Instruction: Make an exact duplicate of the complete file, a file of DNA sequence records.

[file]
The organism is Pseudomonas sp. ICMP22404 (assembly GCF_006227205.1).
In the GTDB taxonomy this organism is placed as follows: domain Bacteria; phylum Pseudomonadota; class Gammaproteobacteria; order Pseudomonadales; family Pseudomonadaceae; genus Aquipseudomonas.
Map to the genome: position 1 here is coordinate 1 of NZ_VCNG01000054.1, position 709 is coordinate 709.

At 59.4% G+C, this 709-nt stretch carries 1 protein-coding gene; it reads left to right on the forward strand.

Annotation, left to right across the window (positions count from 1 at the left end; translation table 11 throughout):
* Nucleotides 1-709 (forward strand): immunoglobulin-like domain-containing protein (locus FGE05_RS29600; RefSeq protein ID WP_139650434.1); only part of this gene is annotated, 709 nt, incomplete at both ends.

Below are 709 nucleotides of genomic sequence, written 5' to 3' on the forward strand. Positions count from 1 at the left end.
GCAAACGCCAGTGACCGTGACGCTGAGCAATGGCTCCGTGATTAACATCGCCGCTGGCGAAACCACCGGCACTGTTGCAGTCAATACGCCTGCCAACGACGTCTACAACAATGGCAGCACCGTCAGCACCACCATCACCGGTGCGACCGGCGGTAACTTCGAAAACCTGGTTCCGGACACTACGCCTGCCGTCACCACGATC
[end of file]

The organism is Pseudomonas sp. ICMP22404 (assembly GCF_006227205.1).
In the GTDB taxonomy this organism is placed as follows: domain Bacteria; phylum Pseudomonadota; class Gammaproteobacteria; order Pseudomonadales; family Pseudomonadaceae; genus Aquipseudomonas.
Map to the genome: position 1 here is coordinate 1 of NZ_VCNG01000054.1, position 709 is coordinate 709.

At 59.4% G+C, this 709-nt stretch carries 1 protein-coding gene; it reads left to right on the forward strand.

Annotation, left to right across the window (positions count from 1 at the left end; translation table 11 throughout):
* Nucleotides 1-709 (forward strand): immunoglobulin-like domain-containing protein (locus FGE05_RS29600; RefSeq protein ID WP_139650434.1); only part of this gene is annotated, 709 nt, incomplete at both ends.

Below are 709 nucleotides of genomic sequence, written 5' to 3' on the forward strand. Positions count from 1 at the left end.
GCAAACGCCAGTGACCGTGACGCTGAGCAATGGCTCCGTGATTAACATCGCCGCTGGCGAAACCACCGGCACTGTTGCAGTCAATACGCCTGCCAACGACGTCTACAACAATGGCAGCACCGTCAGCACCACCATCACCGGTGCGACCGGCGGTAACTTCGAAAACCTGGTTCCGGACACTACGCCTGCCGTCACCACGATC